In Earthquakes, ‘Liquefied’ Ground Can Topple Buildings, Swallow Cars

A suburban street is covered with silt forced out of the ground by liquefaction on February 24, 2011 after a 6.3 earthquake devastated the city of Christchurch two days earlier. Photo by AFP/Getty Images.

On Wednesday’s NewsHour broadcast, we aired an excerpt of a “NOVA” piece about a dense trove of ice age fossils found near Colorado’s Snowmass Ski Resort. Among them, well-preserved bones of mammoths, ground sloths and a once-thriving population of mastodons.

One theory is that these animals were snuffed out by a phenomenon called liquefaction that struck during an earthquake. Liquefaction occurs when soil is subjected to severe shaking and the ground loses its bearing pressure and slumps, sometimes pulling objects down with it. Kirk Johnson of the Denver Museum of Nature and Science, who led the dig, explains below.

Since liquefaction isn’t a household term, we did some research on the mechanics, the likelihood and the danger of the phenomenon. It extends beyond the ice age to modern-day quakes. Ed Harp, a USGS research geologist and expert on the subject, said he’s seen liquefaction cause buildings to topple and empty gas tanks to pop out of the ground.

During the magnitude 6.3 earthquake in Christchurch, New Zealand, in February 2011, liquefaction sucked in cars, damaged roads and snapped sewer lines. In the 1964 Niigata, Japan, earthquake, several four-story buildings tipped as much as 60 degrees when the soil underneath them liquified and deformed. Liquefaction was a major factor in the fires that broke out after the 1906 quake in San Francisco, Harp said. It ruptured water lines in the city’s Marina district, cutting off water supply needed to fight the fires. During the 1964 earthquake in Prince William Sound, more than 200 bridges were damaged or destroyed by lateral spreading of flood-plain deposits toward river channels. And in 1983 in Idaho’s Thousand Springs region, earthquake-related pressure in a liquified zone caused what’s known as sand boils: geysers that shot sand, gravel and water as high as 50 feet into the air.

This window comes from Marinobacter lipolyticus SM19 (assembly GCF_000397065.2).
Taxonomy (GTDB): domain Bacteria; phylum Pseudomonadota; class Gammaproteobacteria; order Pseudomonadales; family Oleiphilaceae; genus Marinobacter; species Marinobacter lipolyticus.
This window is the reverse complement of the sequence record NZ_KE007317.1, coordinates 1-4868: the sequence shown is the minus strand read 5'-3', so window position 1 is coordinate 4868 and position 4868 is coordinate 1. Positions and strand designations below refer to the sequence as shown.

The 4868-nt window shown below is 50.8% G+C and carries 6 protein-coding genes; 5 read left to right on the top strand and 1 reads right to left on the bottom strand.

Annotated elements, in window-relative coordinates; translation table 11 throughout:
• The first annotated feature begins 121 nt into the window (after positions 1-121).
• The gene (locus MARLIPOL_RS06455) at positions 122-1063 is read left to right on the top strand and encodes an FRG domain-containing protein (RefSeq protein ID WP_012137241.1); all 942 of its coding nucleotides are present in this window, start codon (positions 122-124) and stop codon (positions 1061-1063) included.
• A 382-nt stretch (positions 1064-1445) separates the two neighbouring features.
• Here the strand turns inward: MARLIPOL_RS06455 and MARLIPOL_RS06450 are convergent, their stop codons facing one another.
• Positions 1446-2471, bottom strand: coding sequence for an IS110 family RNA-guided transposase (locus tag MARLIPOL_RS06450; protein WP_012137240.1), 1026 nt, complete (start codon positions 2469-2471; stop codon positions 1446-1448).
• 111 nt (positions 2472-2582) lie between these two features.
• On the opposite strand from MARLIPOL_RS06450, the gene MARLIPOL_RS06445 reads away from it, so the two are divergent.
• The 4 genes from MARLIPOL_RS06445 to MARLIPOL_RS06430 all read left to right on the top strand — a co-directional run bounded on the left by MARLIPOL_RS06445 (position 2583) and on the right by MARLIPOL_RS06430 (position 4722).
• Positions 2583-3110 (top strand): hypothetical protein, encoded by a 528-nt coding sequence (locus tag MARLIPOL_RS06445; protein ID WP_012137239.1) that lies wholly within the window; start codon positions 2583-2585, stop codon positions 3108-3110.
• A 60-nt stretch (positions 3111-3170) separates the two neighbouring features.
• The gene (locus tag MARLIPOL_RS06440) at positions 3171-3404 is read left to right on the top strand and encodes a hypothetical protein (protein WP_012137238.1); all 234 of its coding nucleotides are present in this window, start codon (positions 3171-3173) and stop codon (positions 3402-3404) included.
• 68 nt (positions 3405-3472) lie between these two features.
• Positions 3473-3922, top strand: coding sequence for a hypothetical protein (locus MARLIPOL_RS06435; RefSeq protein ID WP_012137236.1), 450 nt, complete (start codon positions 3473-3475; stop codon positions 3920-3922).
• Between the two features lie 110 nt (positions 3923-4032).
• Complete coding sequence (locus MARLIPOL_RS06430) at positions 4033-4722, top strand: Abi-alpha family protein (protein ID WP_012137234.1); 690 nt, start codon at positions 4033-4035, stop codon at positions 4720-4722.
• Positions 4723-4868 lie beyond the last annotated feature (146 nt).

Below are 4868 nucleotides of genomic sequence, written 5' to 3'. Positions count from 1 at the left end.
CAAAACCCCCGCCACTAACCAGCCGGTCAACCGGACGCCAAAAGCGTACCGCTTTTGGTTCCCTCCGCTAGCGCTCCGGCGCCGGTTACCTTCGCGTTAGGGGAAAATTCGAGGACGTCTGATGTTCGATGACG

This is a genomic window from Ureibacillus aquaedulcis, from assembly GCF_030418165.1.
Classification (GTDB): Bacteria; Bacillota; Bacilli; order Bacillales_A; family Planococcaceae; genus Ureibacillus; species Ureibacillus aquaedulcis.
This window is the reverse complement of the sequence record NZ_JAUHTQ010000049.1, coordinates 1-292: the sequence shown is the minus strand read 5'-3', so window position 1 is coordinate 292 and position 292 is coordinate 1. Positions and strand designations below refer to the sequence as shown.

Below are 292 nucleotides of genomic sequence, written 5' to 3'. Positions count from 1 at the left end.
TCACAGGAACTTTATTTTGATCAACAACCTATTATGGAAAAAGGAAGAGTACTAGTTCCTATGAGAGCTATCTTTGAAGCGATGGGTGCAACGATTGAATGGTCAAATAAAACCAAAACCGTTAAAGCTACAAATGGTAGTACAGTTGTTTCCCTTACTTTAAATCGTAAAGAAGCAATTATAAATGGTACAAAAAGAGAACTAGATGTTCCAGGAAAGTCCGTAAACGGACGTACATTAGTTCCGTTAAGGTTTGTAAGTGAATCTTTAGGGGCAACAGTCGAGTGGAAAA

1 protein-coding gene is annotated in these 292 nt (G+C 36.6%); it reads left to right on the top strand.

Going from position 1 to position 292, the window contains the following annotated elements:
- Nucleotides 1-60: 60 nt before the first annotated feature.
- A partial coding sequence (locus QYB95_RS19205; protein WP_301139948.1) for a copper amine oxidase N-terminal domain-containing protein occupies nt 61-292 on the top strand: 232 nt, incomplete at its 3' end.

“When it was over, there were huge cavities in the field where it had occurred,” Harp said. “They had created an underground kind of cavern that went down to the nearest river and later caved in.”

Some facts on the phenomenon:

Liquefaction occurs mostly in clay-free sands and silts. If the soil contains more than 10 percent clay, it can’t liquify. “It has to be pretty clean sand so that the pore pressures can develop during seismic loading,” Harp said. The ground must shake “for quite a while” in order to build enough pressure to liquify, he added. It doesn’t happen immediately.

The younger and looser the sediment and the higher the water table, the more susceptible a soil is to liquefaction, according to the USGS. See explanation here.

Typical effects of liquefaction include loss of bearing strength, wherein the ground can no longer support structures built on it; lateral spreading, where a surface layer slides down slopes, a common cause of road damage and ruptured gas and water lines; and flotation, in which objects buried underground, like pipelines and empty fuel tanks, float suddenly to the surface.

“If you were standing on a piece of land that had liquefied, it would be terrifying — you would just go down,” said John Filson, program coordinator for the earthquake hazards program at USGS. But, he added, he’s never heard of any human getting buried by it.

Harp doubts that liquefaction trapped the ice age animals. “It’s possible I suppose, but I think it’s unlikely,” he said. “As soon as you create a lot of deformation in an area, it tends to dilate and and stiffen. If the animals were thrashing around, it would tend to make [the ground around them] a little more stiff, and then they could get out.”